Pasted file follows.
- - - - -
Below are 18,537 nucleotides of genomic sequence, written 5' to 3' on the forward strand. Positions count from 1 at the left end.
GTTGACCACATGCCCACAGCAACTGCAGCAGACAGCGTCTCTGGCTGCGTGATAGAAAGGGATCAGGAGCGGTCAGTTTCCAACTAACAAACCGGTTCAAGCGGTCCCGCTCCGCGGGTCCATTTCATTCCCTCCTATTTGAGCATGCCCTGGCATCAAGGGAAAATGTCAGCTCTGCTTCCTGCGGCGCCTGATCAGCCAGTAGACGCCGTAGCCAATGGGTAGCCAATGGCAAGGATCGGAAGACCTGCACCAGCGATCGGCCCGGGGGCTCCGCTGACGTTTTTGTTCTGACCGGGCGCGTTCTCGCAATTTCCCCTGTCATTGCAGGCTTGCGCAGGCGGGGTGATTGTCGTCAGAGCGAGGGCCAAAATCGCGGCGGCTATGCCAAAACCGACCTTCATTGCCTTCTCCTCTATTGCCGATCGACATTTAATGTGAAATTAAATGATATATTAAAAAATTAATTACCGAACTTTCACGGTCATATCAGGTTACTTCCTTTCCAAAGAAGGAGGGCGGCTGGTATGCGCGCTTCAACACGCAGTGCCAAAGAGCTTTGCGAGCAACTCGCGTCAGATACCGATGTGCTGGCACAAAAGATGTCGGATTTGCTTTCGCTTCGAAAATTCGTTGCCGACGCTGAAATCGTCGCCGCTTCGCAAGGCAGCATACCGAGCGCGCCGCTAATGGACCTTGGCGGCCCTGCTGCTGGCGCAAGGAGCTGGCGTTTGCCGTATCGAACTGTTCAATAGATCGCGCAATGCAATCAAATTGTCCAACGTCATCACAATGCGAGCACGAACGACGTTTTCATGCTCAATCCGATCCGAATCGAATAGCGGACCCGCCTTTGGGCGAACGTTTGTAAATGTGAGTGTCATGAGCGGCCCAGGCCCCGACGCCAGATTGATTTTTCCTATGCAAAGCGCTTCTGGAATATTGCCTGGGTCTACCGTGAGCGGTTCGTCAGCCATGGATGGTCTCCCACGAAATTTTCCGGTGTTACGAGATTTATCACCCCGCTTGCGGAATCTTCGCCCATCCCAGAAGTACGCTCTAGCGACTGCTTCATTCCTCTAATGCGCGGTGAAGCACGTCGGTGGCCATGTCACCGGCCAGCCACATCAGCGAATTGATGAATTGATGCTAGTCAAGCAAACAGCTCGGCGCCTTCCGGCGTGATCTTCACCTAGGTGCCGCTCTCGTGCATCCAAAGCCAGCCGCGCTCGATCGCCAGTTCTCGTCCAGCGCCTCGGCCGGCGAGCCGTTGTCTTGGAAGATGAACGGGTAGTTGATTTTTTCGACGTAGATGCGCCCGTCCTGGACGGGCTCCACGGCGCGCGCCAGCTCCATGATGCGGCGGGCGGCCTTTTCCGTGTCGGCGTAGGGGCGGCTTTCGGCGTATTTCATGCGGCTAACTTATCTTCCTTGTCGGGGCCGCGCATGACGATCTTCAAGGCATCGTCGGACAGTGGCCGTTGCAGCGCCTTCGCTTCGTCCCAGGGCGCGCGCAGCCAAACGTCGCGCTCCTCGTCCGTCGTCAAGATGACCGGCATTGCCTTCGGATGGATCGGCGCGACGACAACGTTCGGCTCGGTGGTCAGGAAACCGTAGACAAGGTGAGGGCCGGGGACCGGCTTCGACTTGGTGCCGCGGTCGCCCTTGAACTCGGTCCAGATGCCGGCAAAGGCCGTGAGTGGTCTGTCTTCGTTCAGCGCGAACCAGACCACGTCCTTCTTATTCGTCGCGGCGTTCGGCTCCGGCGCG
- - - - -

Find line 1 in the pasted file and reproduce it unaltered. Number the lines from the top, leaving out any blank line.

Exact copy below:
Below are 18,537 nucleotides of genomic sequence, written 5' to 3' on the forward strand. Positions count from 1 at the left end.